Contacting

Solicitor or Barrister

What is the difference between a solicitor and a barrister?

A barrister is a lawyer who specialises in litigation. This means that they advise on:

  • the outcome of cases,
  • the strategic elements of running a court case,
  • evidentiary issues; and
  • being involved in the drafting of documents related to court cases.

The major role of a barrister is to conduct court appearances. There are many tasks which a barrister performs in their role as Court advocate. They will need to present the opening in the case, they will need to argue the points of law and evidence as they emerge in relation to their client's interests. They will need to examine witnesses and cross-examine witnesses, and if necessary re-examine witnesses. They will need to argue in relation to the admissibility of evidence if the Judge in the matter has a view on this. In a criminal matter, they may need to address the jury on the facts of the case and what they believe the verdict is in relation to their client; or if they are the prosecutor, on the guilt of the client.

A solicitor, on the other hand, spends most of their time out of Court. Solicitors are involved in the day-to-day legal affairs of their clients, primarily focused on tasks such as negotiation, preparation of Court documents, conveyancing of property transactions or providing legal services to businesses such as drafting contracts, the protection of intellectual property, the filing of defamation suits, advice on regulatory issues or any other type of legal service which their clients will need in order to assure their business processes. Some solicitors work in government departments, where they do corporate work for large government organisations; or they may work for a Legal Aid department, and be funded by public money to service clients who cannot afford to pay for legal services of their own accord.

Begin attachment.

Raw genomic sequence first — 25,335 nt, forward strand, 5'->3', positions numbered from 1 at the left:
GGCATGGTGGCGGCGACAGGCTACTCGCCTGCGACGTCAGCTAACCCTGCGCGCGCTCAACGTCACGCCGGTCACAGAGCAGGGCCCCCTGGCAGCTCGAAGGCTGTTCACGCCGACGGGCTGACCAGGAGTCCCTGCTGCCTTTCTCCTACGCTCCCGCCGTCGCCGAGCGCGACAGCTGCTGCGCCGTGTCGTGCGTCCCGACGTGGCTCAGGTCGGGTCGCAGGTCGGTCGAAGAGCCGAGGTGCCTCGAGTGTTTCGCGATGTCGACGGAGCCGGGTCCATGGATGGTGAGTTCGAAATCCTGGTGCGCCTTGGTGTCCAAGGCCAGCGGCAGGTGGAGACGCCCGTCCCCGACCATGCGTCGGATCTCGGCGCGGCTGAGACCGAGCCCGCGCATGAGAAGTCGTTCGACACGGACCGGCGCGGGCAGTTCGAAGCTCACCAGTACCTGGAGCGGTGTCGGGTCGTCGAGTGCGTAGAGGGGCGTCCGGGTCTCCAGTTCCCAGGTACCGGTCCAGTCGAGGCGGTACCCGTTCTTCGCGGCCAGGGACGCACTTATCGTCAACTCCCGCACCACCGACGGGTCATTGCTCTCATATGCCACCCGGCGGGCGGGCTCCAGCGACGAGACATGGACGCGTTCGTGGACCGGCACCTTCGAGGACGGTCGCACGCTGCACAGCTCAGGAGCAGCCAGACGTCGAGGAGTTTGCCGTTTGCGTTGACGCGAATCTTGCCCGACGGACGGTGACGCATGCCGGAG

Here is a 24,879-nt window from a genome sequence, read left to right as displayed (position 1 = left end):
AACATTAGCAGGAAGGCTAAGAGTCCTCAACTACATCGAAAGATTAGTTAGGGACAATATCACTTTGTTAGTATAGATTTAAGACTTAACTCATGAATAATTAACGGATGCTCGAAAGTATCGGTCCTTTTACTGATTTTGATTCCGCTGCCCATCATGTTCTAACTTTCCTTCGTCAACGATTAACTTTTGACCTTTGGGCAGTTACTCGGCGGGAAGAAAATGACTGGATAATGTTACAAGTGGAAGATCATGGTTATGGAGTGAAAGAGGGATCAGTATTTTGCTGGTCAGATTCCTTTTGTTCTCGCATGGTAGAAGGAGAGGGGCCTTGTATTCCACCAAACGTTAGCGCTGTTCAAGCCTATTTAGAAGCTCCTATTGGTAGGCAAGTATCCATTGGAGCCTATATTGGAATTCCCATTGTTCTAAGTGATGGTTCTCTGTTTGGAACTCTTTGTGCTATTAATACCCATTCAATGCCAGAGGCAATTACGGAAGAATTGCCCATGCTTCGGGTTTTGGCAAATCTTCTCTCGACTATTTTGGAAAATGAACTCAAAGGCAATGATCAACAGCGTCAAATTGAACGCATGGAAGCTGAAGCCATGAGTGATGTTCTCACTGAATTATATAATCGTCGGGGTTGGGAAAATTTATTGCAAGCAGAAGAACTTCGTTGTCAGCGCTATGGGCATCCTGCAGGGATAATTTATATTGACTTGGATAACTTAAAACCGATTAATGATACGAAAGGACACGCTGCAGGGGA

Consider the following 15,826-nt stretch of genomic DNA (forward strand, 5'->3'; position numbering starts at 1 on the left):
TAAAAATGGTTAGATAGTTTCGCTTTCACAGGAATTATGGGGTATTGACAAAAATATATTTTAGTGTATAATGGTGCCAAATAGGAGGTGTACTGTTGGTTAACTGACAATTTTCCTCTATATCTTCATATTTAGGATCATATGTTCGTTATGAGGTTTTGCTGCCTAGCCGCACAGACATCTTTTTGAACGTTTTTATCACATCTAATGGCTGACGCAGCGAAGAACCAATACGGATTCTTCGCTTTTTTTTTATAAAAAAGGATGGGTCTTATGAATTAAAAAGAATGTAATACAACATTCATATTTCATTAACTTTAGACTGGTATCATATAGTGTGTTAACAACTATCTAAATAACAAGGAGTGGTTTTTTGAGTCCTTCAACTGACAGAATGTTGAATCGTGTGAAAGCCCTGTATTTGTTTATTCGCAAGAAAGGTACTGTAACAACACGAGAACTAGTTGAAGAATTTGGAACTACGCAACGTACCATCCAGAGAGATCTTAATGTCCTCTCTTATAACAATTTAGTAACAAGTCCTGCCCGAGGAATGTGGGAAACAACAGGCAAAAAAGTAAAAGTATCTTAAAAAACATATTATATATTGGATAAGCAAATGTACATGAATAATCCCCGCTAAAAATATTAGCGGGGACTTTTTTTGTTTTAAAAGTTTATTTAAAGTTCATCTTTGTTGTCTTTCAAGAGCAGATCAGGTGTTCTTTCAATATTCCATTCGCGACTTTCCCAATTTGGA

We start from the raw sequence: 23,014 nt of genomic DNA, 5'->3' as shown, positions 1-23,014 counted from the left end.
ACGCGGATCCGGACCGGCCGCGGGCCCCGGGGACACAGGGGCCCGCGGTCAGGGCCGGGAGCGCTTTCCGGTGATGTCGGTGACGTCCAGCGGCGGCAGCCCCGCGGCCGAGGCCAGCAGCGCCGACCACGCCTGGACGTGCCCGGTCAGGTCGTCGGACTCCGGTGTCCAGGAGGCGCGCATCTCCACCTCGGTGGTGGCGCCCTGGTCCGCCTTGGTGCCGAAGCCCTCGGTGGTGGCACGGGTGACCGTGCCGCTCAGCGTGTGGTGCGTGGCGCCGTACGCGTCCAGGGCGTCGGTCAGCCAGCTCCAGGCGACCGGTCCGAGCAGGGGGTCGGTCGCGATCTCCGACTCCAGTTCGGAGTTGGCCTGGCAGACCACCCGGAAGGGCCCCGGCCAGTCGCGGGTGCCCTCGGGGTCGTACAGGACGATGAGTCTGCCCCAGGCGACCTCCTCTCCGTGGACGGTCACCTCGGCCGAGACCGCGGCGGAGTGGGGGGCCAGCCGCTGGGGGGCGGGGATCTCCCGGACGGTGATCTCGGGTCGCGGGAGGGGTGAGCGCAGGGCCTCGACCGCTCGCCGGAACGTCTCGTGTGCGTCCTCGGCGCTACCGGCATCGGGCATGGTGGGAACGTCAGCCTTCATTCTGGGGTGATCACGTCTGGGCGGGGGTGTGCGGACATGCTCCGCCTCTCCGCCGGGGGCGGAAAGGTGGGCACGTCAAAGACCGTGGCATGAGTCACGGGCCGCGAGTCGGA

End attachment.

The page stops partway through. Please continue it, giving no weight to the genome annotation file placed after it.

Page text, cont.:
There is a big difference between a solicitor and a barrister. They have different roles and are specialised in different tasks.

Contacting Cath

Ethical issues prevent Cath from giving advice directly to clients in Family Law litigation.

If you wish to discuss your case with Cath, you will need to instruct your solicitor to engage Cath for advice/appearance at Court on your behalf.

Cath is a member of Foley's List. To contact Foley's List, your solicitor should telephone (03) 9225 7777.

Cath appears in all capital cities and on circuit as required. For fees and disbursements, please contact Foley's List.

A Costs Agreement is available if required. Cath will undertake Legal Aid briefs in certain circumstances.